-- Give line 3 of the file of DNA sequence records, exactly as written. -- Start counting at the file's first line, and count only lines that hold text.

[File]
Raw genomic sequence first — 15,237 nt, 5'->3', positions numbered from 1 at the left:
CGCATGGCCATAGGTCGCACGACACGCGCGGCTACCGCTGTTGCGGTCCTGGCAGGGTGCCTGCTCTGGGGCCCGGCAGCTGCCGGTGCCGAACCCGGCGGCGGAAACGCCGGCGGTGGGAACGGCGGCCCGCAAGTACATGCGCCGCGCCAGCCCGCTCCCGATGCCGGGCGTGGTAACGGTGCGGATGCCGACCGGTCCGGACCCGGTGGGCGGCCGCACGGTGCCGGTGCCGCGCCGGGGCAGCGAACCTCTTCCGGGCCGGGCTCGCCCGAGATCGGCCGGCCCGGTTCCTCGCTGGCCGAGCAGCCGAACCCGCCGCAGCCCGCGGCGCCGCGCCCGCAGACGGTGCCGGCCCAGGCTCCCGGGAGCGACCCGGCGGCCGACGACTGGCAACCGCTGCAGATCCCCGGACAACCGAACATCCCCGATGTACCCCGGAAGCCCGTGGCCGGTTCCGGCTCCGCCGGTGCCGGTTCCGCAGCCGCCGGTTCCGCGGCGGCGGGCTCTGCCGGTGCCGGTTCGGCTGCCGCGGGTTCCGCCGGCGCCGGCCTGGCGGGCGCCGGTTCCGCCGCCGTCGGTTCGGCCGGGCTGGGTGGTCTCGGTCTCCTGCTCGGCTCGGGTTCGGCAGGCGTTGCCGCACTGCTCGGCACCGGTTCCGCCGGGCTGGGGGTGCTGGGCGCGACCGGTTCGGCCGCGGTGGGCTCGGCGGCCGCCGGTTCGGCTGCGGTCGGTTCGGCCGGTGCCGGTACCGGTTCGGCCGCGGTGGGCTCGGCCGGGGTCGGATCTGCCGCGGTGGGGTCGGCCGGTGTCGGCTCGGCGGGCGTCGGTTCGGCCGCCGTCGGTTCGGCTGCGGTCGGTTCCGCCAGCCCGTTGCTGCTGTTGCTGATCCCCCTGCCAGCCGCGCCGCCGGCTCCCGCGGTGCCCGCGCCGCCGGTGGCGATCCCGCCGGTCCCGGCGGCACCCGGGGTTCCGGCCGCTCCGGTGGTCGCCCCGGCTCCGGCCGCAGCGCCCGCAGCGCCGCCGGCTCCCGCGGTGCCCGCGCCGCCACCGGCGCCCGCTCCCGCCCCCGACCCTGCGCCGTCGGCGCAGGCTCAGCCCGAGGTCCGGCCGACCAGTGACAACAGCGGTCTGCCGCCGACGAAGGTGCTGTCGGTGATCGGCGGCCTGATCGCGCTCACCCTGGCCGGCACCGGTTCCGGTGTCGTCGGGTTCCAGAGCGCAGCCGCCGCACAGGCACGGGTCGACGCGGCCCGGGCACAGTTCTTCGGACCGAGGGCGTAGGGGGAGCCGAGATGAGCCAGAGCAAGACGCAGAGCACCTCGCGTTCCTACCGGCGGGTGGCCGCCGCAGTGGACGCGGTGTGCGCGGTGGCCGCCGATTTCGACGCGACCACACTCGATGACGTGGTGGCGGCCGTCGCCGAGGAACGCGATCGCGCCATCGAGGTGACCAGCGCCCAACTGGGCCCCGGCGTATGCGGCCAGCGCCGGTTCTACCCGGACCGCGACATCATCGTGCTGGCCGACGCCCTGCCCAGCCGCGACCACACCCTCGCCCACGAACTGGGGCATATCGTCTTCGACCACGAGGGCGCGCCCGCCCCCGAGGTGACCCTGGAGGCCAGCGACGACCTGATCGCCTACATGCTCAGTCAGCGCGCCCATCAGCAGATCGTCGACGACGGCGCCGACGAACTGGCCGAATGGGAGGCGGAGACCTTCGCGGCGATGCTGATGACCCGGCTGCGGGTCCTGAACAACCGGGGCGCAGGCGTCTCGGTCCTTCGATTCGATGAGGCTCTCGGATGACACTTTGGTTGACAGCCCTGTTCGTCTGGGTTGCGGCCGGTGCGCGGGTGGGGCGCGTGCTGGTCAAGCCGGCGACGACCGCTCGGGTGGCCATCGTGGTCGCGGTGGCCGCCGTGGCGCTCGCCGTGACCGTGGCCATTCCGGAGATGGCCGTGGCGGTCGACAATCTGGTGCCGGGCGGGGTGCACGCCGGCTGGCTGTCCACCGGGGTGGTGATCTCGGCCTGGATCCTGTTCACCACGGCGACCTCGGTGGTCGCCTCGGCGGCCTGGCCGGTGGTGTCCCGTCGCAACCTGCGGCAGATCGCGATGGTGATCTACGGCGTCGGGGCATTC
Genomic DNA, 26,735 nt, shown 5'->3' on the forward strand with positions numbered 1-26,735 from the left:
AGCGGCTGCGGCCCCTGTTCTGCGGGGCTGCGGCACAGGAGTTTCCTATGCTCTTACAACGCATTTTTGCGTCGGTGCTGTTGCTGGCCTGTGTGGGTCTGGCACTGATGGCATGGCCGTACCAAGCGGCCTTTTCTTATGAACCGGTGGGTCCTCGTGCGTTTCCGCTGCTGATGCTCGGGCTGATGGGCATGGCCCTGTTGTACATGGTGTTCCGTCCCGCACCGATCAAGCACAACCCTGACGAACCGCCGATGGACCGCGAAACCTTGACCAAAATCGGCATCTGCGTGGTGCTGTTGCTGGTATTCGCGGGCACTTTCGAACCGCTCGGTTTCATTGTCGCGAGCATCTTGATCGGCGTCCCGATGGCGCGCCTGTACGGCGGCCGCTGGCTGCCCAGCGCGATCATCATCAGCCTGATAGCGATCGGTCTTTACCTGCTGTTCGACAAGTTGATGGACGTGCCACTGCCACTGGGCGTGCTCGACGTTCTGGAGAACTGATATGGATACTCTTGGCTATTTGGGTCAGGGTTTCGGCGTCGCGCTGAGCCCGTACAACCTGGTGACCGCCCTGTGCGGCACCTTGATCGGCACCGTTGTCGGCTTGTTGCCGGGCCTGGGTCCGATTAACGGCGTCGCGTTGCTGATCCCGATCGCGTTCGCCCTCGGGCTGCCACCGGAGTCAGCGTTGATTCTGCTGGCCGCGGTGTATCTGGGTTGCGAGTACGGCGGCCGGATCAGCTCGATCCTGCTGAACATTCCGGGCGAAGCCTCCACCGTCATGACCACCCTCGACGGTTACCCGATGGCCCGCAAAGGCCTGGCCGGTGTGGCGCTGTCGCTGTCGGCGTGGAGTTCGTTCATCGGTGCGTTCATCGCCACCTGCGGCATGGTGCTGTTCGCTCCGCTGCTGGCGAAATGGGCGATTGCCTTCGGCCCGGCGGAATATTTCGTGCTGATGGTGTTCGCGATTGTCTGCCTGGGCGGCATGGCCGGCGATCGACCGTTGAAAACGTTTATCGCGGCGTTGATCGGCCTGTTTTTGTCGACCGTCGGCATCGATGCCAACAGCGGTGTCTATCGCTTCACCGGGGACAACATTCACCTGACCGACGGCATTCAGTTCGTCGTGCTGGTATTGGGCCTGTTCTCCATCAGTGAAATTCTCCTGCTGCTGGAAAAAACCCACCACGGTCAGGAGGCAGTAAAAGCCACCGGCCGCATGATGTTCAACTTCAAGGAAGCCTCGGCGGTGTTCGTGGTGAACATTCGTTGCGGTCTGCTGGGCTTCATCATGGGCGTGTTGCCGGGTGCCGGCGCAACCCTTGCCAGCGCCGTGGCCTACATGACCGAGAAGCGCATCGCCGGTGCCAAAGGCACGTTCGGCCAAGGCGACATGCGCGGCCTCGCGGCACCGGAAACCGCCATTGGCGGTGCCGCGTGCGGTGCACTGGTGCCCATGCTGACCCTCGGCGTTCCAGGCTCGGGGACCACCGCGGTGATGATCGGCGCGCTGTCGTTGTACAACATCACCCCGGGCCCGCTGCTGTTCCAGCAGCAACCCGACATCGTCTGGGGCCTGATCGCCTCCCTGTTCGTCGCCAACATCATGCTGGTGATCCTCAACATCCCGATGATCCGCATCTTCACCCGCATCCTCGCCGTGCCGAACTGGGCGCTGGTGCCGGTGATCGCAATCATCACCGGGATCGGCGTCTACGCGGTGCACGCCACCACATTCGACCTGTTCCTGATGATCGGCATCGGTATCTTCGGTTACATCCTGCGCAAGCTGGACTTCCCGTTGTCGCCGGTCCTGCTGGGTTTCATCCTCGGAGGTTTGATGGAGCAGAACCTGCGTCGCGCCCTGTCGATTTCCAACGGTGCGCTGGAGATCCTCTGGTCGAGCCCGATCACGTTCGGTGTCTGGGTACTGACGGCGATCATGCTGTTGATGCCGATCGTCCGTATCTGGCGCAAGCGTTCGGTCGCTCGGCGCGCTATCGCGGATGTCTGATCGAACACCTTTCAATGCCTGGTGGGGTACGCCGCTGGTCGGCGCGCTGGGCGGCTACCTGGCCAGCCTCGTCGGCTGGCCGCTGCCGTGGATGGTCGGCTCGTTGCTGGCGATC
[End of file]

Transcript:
Genomic DNA, 26,735 nt, shown 5'->3' on the forward strand with positions numbered 1-26,735 from the left: